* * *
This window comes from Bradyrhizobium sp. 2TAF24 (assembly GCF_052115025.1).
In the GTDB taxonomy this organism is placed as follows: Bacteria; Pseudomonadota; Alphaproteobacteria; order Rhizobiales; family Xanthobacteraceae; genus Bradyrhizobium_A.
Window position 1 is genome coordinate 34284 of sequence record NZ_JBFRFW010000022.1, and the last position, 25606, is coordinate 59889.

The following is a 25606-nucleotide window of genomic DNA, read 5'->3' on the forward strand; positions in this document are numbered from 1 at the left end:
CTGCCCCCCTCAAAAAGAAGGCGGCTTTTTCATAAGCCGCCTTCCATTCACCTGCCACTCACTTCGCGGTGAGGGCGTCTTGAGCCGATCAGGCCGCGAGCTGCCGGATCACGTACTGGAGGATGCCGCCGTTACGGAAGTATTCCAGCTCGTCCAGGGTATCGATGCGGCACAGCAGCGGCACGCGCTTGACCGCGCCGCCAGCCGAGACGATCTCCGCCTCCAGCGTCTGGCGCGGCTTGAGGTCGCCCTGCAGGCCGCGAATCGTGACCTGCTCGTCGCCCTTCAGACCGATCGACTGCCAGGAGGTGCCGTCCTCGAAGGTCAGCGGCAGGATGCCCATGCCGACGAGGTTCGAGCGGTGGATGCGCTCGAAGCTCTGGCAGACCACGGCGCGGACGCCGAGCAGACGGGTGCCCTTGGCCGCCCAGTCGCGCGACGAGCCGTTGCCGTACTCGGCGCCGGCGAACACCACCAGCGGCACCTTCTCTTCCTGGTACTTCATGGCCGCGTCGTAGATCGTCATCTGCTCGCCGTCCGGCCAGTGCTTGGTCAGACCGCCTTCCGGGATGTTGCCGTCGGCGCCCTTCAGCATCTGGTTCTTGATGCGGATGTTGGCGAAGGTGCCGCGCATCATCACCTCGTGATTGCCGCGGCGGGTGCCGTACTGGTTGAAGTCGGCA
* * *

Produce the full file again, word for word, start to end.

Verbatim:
This window comes from Bradyrhizobium sp. 2TAF24 (assembly GCF_052115025.1).
In the GTDB taxonomy this organism is placed as follows: Bacteria; Pseudomonadota; Alphaproteobacteria; order Rhizobiales; family Xanthobacteraceae; genus Bradyrhizobium_A.
Window position 1 is genome coordinate 34284 of sequence record NZ_JBFRFW010000022.1, and the last position, 25606, is coordinate 59889.

The following is a 25606-nucleotide window of genomic DNA, read 5'->3' on the forward strand; positions in this document are numbered from 1 at the left end:
CTGCCCCCCTCAAAAAGAAGGCGGCTTTTTCATAAGCCGCCTTCCATTCACCTGCCACTCACTTCGCGGTGAGGGCGTCTTGAGCCGATCAGGCCGCGAGCTGCCGGATCACGTACTGGAGGATGCCGCCGTTACGGAAGTATTCCAGCTCGTCCAGGGTATCGATGCGGCACAGCAGCGGCACGCGCTTGACCGCGCCGCCAGCCGAGACGATCTCCGCCTCCAGCGTCTGGCGCGGCTTGAGGTCGCCCTGCAGGCCGCGAATCGTGACCTGCTCGTCGCCCTTCAGACCGATCGACTGCCAGGAGGTGCCGTCCTCGAAGGTCAGCGGCAGGATGCCCATGCCGACGAGGTTCGAGCGGTGGATGCGCTCGAAGCTCTGGCAGACCACGGCGCGGACGCCGAGCAGACGGGTGCCCTTGGCCGCCCAGTCGCGCGACGAGCCGTTGCCGTACTCGGCGCCGGCGAACACCACCAGCGGCACCTTCTCTTCCTGGTACTTCATGGCCGCGTCGTAGATCGTCATCTGCTCGCCGTCCGGCCAGTGCTTGGTCAGACCGCCTTCCGGGATGTTGCCGTCGGCGCCCTTCAGCATCTGGTTCTTGATGCGGATGTTGGCGAAGGTGCCGCGCATCATCACCTCGTGATTGCCGCGGCGGGTGCCGTACTGGTTGAAGTCGGCA